Big Bands Reign Supreme at Angrajazz

  I  

Not many jazz festivals can boast the lush, historic setting of Angrajazz, which celebrated its 20th anniversary Oct. 3-6. The four-day festival was held at Angra do Heroísmo, a UNESCO World Heritage site in the Azores—a part of Portugal.

At the Centro Cultural e de Congressos, Lisbon’s Orquestra De Jazz Do Hot Clube De Portugal helped open the festivities. The group’s current mission is the interpretation of works by António Pinho Vargas, a composer and pianist who began in jazz, but shifted toward large-scale classical pieces. “Do Cinema” featured a searing guitar solo from Nuno Costa, brisk and urgent, although not quite high enough in the mix. Then “La Corazón” moved from a poised, articulate trombone solo courtesy of Lars Arens, straight into a stippled, powdery trumpet solo from Gonçalo Marques, all topped off by Pedro Felgar’s drum feature.

The orchestra’s director, Luis Cunha, also plays trumpet and led three impressive off-shoot quintet gigs at various locations during Angrajazz.

The crisp power of the medium-sized theater’s sound was immediately noticeable, combining fine acoustics, well-calibrated speakers and deft soundboard mixing. The pristine sound of four muted trumpets produced a sonic ecstasy. Strangely, this clarity was even apparent during the balancing of big band sounds. Angrajazz was particularly strong on large ensembles this year, but there also were small-combo sets by saxophonist Andy Sheppard, as well as pianists Gonzalo Rubalcaba and Billy Childs.

Orquestra Angrajazz is locally grown, and has appeared annually at the festival since 2002, the year of the band’s formation. Its latest repertoire revolves around a second album, which features specially commissioned works from mostly Portuguese composers, the most well-known being pianist Mário Laginha. The most distinctive instrument featured was the viola da terra, a traditional Azorean 12-stringed guitar. Even though much of the Orquestra Angrajazz set was lyrical and mellow, there were occasional forays into sleazy, juggernaut blues. The orchestra was slick, but tended to lack dynamic punches, and placed less emphasis on solo expression, particularly when compared to the previous evening’s Hot Clube extravaganza. The ranks maintained their softness, lending color, and only getting into a harder swinging gait as its set reached a close.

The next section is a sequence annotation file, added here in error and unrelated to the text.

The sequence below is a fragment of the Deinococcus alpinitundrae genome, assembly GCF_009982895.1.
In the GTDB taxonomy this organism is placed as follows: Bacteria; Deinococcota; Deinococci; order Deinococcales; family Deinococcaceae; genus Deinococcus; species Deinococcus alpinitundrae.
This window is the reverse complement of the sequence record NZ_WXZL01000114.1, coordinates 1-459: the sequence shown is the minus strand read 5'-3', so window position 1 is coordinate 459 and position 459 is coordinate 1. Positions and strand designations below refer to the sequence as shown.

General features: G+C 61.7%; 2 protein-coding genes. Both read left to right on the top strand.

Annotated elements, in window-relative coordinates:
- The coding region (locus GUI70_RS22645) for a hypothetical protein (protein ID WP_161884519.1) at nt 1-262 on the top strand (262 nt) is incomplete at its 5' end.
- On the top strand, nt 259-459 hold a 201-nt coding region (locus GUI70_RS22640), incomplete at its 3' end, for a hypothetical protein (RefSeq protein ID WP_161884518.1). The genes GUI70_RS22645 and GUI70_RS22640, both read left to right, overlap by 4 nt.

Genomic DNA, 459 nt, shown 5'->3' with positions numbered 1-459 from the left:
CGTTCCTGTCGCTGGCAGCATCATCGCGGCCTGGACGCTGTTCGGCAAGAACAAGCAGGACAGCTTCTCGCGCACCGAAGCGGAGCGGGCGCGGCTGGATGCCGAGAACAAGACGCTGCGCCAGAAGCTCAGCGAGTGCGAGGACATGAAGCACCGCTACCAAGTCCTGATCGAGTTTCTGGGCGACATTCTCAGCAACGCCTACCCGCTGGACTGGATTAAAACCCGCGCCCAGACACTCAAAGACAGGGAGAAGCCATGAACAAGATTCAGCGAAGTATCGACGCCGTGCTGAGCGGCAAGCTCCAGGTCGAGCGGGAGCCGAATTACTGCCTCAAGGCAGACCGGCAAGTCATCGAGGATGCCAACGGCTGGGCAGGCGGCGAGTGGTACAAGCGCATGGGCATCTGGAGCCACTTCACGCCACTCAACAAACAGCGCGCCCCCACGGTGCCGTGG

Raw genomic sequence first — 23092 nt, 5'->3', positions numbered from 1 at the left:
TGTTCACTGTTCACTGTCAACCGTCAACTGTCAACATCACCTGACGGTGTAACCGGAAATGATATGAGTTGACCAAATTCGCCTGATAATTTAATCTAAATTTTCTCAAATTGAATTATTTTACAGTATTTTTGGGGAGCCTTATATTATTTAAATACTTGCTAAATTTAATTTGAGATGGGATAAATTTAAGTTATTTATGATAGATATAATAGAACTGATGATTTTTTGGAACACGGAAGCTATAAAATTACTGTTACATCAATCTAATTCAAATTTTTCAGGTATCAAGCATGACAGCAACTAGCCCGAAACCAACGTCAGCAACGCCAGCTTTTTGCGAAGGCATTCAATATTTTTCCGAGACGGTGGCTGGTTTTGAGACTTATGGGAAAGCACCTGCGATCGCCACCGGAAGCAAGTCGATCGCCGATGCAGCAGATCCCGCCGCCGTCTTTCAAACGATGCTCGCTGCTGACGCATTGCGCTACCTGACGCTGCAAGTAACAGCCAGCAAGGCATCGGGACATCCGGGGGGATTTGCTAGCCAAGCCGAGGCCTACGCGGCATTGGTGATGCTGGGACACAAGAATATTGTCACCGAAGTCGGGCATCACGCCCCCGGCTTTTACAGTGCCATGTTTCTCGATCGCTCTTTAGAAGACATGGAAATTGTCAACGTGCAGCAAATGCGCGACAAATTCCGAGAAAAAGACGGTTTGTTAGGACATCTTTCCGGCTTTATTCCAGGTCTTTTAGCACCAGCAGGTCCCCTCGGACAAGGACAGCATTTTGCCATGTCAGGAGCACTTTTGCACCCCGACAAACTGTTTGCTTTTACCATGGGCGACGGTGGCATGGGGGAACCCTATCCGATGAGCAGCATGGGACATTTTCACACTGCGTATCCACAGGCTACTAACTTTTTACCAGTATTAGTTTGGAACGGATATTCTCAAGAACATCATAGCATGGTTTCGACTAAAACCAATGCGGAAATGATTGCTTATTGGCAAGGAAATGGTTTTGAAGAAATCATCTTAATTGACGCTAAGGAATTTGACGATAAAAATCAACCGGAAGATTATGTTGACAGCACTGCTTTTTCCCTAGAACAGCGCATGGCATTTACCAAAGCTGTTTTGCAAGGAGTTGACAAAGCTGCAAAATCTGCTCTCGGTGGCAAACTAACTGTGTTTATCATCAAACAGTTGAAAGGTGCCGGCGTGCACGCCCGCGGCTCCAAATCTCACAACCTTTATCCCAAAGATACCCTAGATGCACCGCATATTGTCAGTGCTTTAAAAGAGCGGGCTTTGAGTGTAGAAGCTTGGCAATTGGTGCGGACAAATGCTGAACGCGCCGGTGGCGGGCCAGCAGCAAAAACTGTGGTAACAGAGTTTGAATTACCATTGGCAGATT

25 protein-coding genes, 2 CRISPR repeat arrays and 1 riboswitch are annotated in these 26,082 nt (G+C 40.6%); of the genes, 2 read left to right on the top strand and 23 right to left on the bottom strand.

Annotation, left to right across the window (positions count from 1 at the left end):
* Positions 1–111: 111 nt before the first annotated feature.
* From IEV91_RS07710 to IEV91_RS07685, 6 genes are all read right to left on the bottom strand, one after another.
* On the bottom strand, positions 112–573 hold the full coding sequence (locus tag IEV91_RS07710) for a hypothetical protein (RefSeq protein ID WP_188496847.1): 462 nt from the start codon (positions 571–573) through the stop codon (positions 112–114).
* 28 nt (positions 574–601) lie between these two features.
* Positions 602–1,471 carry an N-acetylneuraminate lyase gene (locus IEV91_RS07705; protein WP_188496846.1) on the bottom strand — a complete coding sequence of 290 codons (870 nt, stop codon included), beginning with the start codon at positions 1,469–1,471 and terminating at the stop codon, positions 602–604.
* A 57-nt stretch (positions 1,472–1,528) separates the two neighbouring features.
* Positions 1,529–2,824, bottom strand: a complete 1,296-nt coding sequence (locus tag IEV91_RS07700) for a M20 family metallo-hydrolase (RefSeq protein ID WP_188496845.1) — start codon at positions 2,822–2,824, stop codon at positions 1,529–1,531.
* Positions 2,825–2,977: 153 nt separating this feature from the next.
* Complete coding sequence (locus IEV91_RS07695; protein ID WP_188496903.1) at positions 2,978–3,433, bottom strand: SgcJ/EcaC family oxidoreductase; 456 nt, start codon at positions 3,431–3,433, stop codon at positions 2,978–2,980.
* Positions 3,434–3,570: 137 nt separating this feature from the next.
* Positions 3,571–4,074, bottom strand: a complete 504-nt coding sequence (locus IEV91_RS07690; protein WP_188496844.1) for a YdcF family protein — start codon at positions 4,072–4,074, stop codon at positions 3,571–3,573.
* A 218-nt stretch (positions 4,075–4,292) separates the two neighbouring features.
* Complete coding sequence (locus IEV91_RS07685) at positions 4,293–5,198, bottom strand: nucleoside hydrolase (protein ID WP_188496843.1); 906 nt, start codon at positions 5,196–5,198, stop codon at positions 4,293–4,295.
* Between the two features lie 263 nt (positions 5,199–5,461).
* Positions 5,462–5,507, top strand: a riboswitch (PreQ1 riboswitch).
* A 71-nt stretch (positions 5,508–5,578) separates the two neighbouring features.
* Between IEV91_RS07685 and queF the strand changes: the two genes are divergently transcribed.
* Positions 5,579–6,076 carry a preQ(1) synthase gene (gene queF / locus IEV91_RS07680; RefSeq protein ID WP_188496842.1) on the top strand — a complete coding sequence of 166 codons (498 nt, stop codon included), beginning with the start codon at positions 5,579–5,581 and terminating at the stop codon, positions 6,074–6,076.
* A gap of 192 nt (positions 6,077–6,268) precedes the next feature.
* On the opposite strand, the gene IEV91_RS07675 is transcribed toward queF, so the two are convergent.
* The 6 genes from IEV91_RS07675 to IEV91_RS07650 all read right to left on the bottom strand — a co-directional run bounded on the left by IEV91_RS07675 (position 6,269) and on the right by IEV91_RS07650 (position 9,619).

The final night’s showing by Darcy James Argue’s Secret Society represented the festival’s absolute pinnacle, taking big band expression to its highest level. The erudite Argue conducted with delicate, finely formed hand signals, making it look like his music’s nuances were springing directly from his fingers. Of course, Argue also can thank the sterling efforts of the exceptional players in his band, many of whom are bandleaders themselves.

Argue’s preferred palette was a noir drama, descended from Quincy Jones’ 1964 soundtrack for The Pawnbroker. “Flux In A Box” reeled with a distinctive-toned alto saxophone solo by Alexa Tarantino, who repeatedly showed her primacy in the reed ranks. The set trawled through the entire Argue catalogue, presenting three selections from Brooklyn Babylon (New Amsterdam), with sometime silences revealing the rubbing of cicadas. “Ferromagnetic” rolled on a tolling guitar riff, as horn passions rose, pushed by a cycling Fender Rhodes pattern. Tarantino again soloed majestically on “Best Friend Forever,” while “Winged Beasts” featured a swarming solo from trombonist Ryan Keberle, agile and pointed. Argue closed with his signature “Transit,” another classic, with a frazzling, escalating trumpet solo from David Smith.

Following all of this action, Argue’s encore settled into the after-hours cheer of “Last Waltz,” dedicated to Levon Helm. DB



  • Web4_RoyHargrove_8_25_14_rrjones_copy_2.jpg

    Roy Hargrove (1969–2018)

  • SteinandMichelle.jpg

    Ron Stein, Coltrane Home board president, and Michelle Coltrane hug Oct. 10 during an announcement about the Dix Hills home of Alice and John Coltrane.

  • artkane.jpg

    The book Art Kane: Harlem 1958 explores the origin of one of the most famous photos in jazz history and includes this version, identifying the 57 musicians.

  • web_Wayne_Shorter_credit_Tracey_Salazar.jpg

    Saxophonist and 2018 Kennedy Center Honoree Wayne Shorter delivers a speech Dec. 1 at a State Department dinner in Washington, D.C.

  • angraDarcyJamesArgue.jpg

    Darcy James Argue’s work at Angrajazz sounded like a descendant of Quincy Jones’ 1964 soundtrack for The Pawnbroker.


On Sale Now
January 2019
Eric Dolphy
Look Inside
Subscribe
Print | Digital | iPad